1. "The Sil" is hard work - its presentational style, half-Bible/half-history-textbook, renders it inaccessible to a lot of people. But if you manage to finish it you can reward yourself with Unfinished Tales, which deepens your enjoyment of "the Sil" by providing more detailed (more gripping, more compulsively re-readable!) accounts of the same events, even though they are fragmentary and at-variance-with-other-writings.

The first section of the book begins with the expanded account of Tuor's early life and his mission to Gondolin which, for some, is the greatest of all Tolkien's obscure writings. But the piece that follows it, "Narn i hin Hurin" (tale of the children of Hurin), is certainly another candidate for the title - an extensive recounting of the disaster-ridden lives of Turin and Nienor. Even with a large section of the story (including the whole of Turin's sojourn in Nargothrond) missing, it winds up being the most emotionally draining thing Tolkien ever wrote.

The third section gives a more detailed background to the events at the end of the Third Age (i.e The Lord Of The Rings). There are accounts of "The Disaster of the Gladden Fields" and of the past tribulations of Rohan, and its special relationship with Gondor. There is Gandalf's perspective on the background to "The Quest of Erebor" (i.
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By A Customer on 8 Jan. 2001
Format: Hardcover
" Unfinished stories " is a collection of stories about Middle-earth that were never published before, and can not be found (in this version) in "The history of middle earth". They are brought together, edited and commented by Tolkiens' son Christopher. It must be said however that it assumes a rather good knowledge of the Lord of the rings and the Silmarillion. Most of the stories are (like the title implies) not completed. But for anyone who loves Tolkiens stories this can't be a obstacle, because it contains very enlarged versions of stories from the silmarillion, and even a fragment from LOTR that was left out of the book. Together with some other short essays and even a long love story this makes an unmissable item to the collection of every Tolkien - fan. If you don't really know Tolkien you should better start with reading his other books.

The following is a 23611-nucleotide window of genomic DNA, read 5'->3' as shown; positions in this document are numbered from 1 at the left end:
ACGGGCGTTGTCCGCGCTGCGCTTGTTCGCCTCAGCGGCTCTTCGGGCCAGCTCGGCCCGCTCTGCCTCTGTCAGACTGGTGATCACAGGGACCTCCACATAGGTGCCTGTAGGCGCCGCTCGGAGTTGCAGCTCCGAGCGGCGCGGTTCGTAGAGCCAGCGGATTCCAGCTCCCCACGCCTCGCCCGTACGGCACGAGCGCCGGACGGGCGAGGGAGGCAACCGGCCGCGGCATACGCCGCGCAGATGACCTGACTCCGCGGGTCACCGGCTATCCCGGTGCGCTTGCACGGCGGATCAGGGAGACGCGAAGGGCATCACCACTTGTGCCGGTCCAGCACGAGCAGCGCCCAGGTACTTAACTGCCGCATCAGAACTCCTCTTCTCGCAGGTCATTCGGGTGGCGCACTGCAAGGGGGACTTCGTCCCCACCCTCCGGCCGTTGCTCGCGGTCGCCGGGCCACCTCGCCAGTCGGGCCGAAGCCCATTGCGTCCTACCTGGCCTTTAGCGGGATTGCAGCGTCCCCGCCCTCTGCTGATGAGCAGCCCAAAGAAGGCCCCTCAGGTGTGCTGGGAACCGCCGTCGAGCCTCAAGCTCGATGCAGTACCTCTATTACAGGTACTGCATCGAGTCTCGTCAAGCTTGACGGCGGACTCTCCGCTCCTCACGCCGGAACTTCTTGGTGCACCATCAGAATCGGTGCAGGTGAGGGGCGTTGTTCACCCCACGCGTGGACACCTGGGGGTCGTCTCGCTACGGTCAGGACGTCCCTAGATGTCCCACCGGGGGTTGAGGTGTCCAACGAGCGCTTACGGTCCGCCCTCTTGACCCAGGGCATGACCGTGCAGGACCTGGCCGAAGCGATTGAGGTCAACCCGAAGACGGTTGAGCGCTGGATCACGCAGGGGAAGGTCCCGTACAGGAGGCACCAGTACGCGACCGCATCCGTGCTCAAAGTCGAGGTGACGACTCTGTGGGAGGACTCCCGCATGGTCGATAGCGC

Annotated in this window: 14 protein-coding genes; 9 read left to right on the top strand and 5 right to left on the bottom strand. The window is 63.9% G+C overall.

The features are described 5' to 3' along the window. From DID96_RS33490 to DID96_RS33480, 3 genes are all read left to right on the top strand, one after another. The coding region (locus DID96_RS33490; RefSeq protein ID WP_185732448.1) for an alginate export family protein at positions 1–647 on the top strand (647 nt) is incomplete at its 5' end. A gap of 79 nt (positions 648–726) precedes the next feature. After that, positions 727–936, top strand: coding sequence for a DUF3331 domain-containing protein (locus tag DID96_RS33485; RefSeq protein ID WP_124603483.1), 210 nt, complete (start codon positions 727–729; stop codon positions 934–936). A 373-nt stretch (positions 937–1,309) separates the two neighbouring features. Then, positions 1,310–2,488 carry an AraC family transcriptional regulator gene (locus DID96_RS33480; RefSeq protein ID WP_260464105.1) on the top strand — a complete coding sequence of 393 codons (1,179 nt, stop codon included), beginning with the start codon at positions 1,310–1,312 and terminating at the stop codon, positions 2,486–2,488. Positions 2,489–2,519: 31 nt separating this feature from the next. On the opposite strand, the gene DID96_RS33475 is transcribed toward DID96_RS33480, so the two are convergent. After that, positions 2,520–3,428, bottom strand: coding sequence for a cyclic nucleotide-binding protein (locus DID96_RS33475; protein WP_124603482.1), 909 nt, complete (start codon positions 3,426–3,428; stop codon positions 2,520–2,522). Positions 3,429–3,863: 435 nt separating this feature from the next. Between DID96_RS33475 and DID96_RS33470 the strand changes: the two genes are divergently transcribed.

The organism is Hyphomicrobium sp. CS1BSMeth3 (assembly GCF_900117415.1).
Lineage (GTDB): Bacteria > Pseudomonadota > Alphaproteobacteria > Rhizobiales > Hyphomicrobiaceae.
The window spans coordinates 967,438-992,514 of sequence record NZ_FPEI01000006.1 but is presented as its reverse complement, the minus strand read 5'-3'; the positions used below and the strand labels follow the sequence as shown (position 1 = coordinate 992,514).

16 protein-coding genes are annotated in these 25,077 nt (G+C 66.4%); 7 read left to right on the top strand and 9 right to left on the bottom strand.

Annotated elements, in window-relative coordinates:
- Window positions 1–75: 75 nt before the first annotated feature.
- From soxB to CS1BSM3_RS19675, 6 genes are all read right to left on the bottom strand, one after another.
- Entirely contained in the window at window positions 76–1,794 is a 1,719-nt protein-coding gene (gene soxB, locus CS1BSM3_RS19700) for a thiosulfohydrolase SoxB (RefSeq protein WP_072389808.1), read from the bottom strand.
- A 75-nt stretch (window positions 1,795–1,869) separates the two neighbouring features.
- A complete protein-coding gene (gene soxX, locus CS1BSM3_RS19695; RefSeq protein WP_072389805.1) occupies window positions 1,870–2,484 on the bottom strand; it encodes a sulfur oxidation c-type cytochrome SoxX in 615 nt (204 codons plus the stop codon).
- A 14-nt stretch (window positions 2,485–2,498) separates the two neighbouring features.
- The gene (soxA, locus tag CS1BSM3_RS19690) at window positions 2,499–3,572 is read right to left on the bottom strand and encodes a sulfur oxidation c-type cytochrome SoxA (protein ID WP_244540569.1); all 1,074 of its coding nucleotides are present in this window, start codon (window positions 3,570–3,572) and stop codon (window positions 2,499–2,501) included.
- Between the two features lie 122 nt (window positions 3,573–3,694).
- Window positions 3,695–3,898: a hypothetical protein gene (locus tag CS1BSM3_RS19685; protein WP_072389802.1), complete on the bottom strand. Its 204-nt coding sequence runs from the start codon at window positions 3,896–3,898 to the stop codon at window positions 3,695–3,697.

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Format: Paperback
As mentioned in other reviews of this book, don't expect a fantastic awe-inspiring narrarive from this one. Unfinished Tales simply fills in the gaps and elaborates on aspects of Middle Earth for those who wish to examine the addictive world that Tolkein created. Nevertheless, the book is still a fine piece of work and superbly edited/amended by Tolkein's son, Christopher. Many elements are covered in this book, from the adventures of Elves and Men of the First Age to the events that occured after those that transpired in the Lord of the Rings. It explores in depth many of the unknown characters who are important to understanding the history of Middle Earth, and also goes into tales concerning some now well-established characters (e.g. Elrond, Gandalf, Sauron and Galadriel).
I would reccomend this book to anyone who enjoys the world that Tolkien created and wishes to gain a better understanding of the characters and events that surround the epic War of the Ring. My only warning is to be prepared for many appendicies, footnotes and indexes that. Their inclusion is often with the intention of providing a clearer picture, but often have the opposite effect and you end up more confused than ever. But, then again, trying to solve the mysteries of Middle Earth adds to the enjoyment even more.